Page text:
Amid the bargaining and grandstanding on Capitol Hill this week about Joe Biden’s gargantuan “Build Back Better” two-part spending bill, Congress quietly agreed on a two-month funding bill that will keep the federal government open until December 3. The measure also allowed Congress to sidestep the issue of suspending the federal debt limit.
The House sent a short-term funding bill to the Senate earlier this week that included a suspension of the federal debt limit. Senate Republicans blocked that bill before the Senate passed a “clean” funding bill that did not suspend the debt limit. The bill passed 65-35 on a bipartisan basis and was then quickly passed by the House. The measure was then sent to President Biden for his signature.
Senate Minority Leader Mitch McConnell (R-KY) told Democrats that Senate Republicans would not raise the debt limit at the beginning of the week. He insisted that if Democrats intended to increase the ceiling at this time, it would have to be done by reconciliation on a strict party-line basis.
The federal government would have lost funding at midnight Thursday. The Treasury Department had warned that the debt limit would have been reached sometime in October without a continuing resolution.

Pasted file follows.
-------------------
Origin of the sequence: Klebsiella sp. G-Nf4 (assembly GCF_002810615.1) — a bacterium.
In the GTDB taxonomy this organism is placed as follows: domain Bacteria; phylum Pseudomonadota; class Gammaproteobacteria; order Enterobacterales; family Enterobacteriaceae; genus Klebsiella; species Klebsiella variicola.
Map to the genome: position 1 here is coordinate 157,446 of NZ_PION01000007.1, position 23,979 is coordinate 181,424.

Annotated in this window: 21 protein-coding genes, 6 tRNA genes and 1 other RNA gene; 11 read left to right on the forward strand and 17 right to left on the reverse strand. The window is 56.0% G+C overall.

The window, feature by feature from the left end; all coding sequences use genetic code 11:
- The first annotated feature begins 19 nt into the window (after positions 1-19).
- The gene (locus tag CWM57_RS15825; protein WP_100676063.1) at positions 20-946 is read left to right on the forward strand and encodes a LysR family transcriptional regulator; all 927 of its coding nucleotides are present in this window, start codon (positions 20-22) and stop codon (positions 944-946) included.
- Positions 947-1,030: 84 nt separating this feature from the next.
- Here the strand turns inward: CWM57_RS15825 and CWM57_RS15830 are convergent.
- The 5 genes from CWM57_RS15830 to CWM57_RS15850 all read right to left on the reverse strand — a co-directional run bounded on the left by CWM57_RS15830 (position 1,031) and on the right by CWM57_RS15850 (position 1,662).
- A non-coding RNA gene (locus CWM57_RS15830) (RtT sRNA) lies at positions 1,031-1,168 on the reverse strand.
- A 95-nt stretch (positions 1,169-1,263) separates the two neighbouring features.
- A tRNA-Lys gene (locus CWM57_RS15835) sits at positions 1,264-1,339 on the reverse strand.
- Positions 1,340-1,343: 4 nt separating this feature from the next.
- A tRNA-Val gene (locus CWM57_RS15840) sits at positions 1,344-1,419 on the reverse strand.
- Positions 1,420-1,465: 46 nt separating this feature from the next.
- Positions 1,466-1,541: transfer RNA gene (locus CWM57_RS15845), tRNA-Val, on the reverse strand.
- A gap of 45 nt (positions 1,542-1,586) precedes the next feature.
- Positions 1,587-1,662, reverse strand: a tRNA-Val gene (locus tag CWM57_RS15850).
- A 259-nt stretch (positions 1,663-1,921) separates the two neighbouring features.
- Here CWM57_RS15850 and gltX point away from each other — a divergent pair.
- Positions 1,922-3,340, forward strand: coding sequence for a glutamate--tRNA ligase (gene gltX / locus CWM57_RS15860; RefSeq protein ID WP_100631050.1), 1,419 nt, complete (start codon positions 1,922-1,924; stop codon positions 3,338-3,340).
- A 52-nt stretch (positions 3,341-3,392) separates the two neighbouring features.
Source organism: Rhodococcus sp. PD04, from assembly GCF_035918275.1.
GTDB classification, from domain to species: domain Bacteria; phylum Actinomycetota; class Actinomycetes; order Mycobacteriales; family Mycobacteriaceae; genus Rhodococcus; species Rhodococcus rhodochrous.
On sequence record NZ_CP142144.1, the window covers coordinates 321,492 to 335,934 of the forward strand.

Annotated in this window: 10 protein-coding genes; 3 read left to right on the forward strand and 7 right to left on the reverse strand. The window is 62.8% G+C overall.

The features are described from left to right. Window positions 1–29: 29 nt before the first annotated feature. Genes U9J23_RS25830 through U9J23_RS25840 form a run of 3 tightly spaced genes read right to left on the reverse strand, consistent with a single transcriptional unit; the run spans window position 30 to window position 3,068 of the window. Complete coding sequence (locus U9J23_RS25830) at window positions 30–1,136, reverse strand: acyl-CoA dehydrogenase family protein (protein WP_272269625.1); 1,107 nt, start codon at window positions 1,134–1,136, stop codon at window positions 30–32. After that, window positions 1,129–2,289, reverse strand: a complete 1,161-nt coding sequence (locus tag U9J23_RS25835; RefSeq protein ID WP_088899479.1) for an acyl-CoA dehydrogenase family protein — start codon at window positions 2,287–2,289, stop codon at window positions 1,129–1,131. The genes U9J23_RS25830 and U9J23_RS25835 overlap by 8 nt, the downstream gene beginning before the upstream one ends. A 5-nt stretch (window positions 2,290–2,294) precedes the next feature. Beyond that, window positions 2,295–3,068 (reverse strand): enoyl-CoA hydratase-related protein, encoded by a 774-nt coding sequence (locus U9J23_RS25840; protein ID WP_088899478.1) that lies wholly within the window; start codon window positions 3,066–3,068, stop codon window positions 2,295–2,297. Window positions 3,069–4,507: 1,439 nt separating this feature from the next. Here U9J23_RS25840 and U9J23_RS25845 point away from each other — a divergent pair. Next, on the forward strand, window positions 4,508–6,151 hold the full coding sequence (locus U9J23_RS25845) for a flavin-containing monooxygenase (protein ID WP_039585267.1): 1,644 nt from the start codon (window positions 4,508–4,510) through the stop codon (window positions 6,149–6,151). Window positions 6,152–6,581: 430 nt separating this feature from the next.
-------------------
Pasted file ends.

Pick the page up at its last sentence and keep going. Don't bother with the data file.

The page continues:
Democrats said that they did not want to set a precedent of having funding bills enacted by reconciliation by only one party. Several Republicans sought to force Democrats to accept responsibility alone for a debt limit increase.
Top Congressional Democrats Speaker Nancy Pelosi (CA) and Senate Majority Leader Chuck Schumer (NY) issued a statement last week claiming that a suspension of the debt limit through the end of 2022 would provide a period without a debt crisis that matches the amount of new federal debt incurred from “last winter’s bipartisan $908 billion emergency COVID relief legislation.”
Their joint statement emphasized the bipartisan nature of the COVID relief bill signed into law by President Donald Trump.
The funding measure includes significant funding for domestic disaster relief for damage caused by hurricanes and wildfires this year. It also provides funding for Afghan evacuees airlifted during the chaotic withdrawal of US military forces from Afghanistan this summer.